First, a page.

Insect bites: Treat mosquito bites: This helps against the excruciating itching

There are many theories as to why some people get bitten more often than others.

Insect bites: Treat mosquito bites: This helps against the excruciating itching

There are many theories as to why some people get bitten more often than others. Sometimes the body odor is given as the main reason, sometimes it is the blood group and then again the body temperature is said to be to blame for the fact that mosquitoes prefer certain victims. Either way, it is uncomfortable for those affected when they are bitten: The anticoagulant substance that the mosquito injects into the bite site causes an allergic reaction - itching, redness and swelling are the tormenting consequences. Thanks to research, however, there are promising products nowadays that counteract the typical symptoms.

1. The electronic stitch healer

With this device, it doesn't matter if you've been bitten by a mosquito or a wasp, a hornet or a horse fly - the electronic bite healer is designed to provide relief from all insect bites. And all without chemicals, but with the help of local heat. And this is how it works: The ceramic contact surface is placed on the stitch and activated for three (for children) or six seconds (for adults). During this time, the sting healer heats up to about 51 degrees Celsius and thus destroys some of the enzymes that cause the itching and other symptoms. The Sting Healer is here.

2. Fenistil Gel

When a mosquito bites, our body releases histamine and thus triggers an allergic reaction (including severe itching). To counteract this, there are over-the-counter products such as Fenistil gel, which contain the active ingredient dimetindene maleate: an antihistamine that relieves the typical symptoms after a biting attack. The gel also has a cooling effect on the burning area - this should reduce any swelling and pain more quickly. You can get the gel here.

3. Mosquito patch

These are grid-like plasters made of polyester and polyurethane: two skin-friendly materials that are particularly resistant, water-repellent and breathable at the same time. The special thing about the Cross Tapes is that they are not stretchy - this means that the first layer of skin is slightly lifted with every movement, which leads to minimal irritation that activates the self-healing process in the body. In other words, the itching and swelling subside. And all without the use of pharmaceutical ingredients. The grid plasters are available here.

4. Cold compresses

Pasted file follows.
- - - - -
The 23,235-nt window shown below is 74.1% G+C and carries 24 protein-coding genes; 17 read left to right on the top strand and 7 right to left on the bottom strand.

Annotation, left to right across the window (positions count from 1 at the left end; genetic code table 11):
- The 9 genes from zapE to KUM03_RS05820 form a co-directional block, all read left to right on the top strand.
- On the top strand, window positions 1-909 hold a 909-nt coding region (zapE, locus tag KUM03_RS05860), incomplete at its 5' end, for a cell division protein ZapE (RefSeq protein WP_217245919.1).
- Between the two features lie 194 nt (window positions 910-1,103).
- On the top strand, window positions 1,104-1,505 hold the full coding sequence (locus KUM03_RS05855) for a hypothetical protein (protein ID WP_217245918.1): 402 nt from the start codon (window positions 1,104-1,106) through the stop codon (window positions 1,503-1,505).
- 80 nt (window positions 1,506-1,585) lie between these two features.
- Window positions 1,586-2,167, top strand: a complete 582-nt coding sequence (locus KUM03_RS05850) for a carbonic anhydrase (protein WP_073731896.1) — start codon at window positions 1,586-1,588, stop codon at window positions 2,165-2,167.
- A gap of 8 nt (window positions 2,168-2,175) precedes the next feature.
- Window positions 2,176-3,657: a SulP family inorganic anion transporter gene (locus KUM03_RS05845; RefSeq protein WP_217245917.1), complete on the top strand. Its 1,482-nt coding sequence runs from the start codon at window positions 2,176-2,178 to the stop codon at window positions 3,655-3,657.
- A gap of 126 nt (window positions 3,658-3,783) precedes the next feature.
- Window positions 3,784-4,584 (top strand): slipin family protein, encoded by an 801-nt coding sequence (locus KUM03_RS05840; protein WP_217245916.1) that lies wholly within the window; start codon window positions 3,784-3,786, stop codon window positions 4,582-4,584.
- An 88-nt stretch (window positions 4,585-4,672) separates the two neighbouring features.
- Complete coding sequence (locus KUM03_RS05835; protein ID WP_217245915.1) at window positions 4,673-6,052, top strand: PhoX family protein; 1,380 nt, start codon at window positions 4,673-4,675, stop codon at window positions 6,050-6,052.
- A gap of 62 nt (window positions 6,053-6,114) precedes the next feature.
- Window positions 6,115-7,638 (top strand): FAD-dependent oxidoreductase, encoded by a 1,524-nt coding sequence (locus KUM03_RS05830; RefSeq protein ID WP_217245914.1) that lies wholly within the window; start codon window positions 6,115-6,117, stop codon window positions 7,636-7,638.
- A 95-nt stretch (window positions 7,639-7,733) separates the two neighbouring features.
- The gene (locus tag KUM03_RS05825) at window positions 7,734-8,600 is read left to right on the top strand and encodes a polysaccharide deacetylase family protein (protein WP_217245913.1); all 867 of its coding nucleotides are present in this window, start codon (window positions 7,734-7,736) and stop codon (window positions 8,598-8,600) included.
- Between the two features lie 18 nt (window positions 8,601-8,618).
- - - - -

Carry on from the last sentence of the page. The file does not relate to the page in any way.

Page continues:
Mosquito bites can also be cooled, especially in the case of severe swelling - it is best to use a cooling pad to relieve the itching. However, make sure that the compress does not come into direct contact with the skin, otherwise frostbite may occur. Wrap the cooling pad in an ordinary tea towel before placing it on the mosquito bite. Depending on which body region is affected, there are different sizes for treatment. Incidentally, the compresses can also be heated. You can find the cooling pads here.

5. Aloe vera

Mosquito repellents that can be kept in your trouser pocket or handbag are also suitable for on the go. In any case, it is important that they contain chamomile or aloe vera, for example - the plant has a calming effect on irritated skin. If you are bitten by a mosquito, you can use this insect pen or Autan Acute: A cooling gel that is equally suitable for the body and face. You can get the gel here.

Tip 1: Just as the sting healer fights the itch with heat, you can also treat the sting with an ordinary teaspoon: heat it up briefly with a lighter and then hold it on the affected area. The heat destroys the protein in the mosquito secretion and relieves the symptoms. However, you should exercise caution: If the spoon is overheated, you can burn yourself!

Tip 2: Even in grandmother's day, mosquito bites were treated with onions: To do this, cut a normal onion in half and carefully rub one half over the affected area - the sulfur contained in the onion juice has an antibacterial effect and relieves the pain and helps to reduce the swelling to reduce. However, you also have to accept that you will smell a little like onions.

Tip 3: Last but not least, there is a tried and tested remedy that is supposed to help against mosquito bites that we can always use at any time: our saliva. It is also said to have an antibacterial effect - but in such a low concentration that you would have to use an enormous amount of spit to relieve the pain. But there's no harm in covering a sting with saliva to cool the wound.

Even as children we learn not to scratch ourselves, even if the mosquito bite is unbearably itchy. The fact is, if you succumb to the temptation to scratch the irritated area, the relief is short-lived, but after that the itching gets worse and the swelling gets worse as the body releases more histamines from over-stimulation.

In addition, a mosquito bite can become encapsulated. This means that if you scratch it too often and too hard, small histiocytomas (nodules) will form under the skin. These appear as red dots on the skin, which in the worst case do not go away and remain even when the mosquito bite is no longer visible.

That being said, just like any other wound, scratching it until dirt particles or bacteria can penetrate the skin can cause the wound to become infected. If an infection occurs, the pain is significantly worse than with an ordinary mosquito bite. In this case, only an ointment containing cortisone or even an antibiotic can help.

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